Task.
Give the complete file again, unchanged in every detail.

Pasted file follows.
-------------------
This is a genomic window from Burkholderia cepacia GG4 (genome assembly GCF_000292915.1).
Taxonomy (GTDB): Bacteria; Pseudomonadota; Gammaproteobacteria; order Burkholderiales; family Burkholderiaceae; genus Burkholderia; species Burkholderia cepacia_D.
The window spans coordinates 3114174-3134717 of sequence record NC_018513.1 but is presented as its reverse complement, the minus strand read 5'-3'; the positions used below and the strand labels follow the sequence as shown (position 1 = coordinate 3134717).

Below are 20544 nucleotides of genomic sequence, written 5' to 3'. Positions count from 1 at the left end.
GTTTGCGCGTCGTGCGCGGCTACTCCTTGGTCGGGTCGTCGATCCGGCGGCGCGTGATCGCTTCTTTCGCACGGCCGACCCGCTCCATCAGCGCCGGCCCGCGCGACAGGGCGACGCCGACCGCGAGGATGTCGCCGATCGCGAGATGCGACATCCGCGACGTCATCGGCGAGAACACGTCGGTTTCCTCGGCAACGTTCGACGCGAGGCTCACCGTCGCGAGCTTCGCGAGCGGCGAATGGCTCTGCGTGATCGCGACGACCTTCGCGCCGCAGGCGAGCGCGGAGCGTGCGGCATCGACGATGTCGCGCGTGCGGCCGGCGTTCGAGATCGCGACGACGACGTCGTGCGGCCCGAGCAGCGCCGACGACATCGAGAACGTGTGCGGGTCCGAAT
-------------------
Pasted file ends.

This is a genomic window from Burkholderia cepacia GG4 (genome assembly GCF_000292915.1).
Taxonomy (GTDB): Bacteria; Pseudomonadota; Gammaproteobacteria; order Burkholderiales; family Burkholderiaceae; genus Burkholderia; species Burkholderia cepacia_D.
The window spans coordinates 3114174-3134717 of sequence record NC_018513.1 but is presented as its reverse complement, the minus strand read 5'-3'; the positions used below and the strand labels follow the sequence as shown (position 1 = coordinate 3134717).

Below are 20544 nucleotides of genomic sequence, written 5' to 3'. Positions count from 1 at the left end.
GTTTGCGCGTCGTGCGCGGCTACTCCTTGGTCGGGTCGTCGATCCGGCGGCGCGTGATCGCTTCTTTCGCACGGCCGACCCGCTCCATCAGCGCCGGCCCGCGCGACAGGGCGACGCCGACCGCGAGGATGTCGCCGATCGCGAGATGCGACATCCGCGACGTCATCGGCGAGAACACGTCGGTTTCCTCGGCAACGTTCGACGCGAGGCTCACCGTCGCGAGCTTCGCGAGCGGCGAATGGCTCTGCGTGATCGCGACGACCTTCGCGCCGCAGGCGAGCGCGGAGCGTGCGGCATCGACGATGTCGCGCGTGCGGCCGGCGTTCGAGATCGCGACGACGACGTCGTGCGGCCCGAGCAGCGCCGACGACATCGAGAACGTGTGCGGGTCCGAAT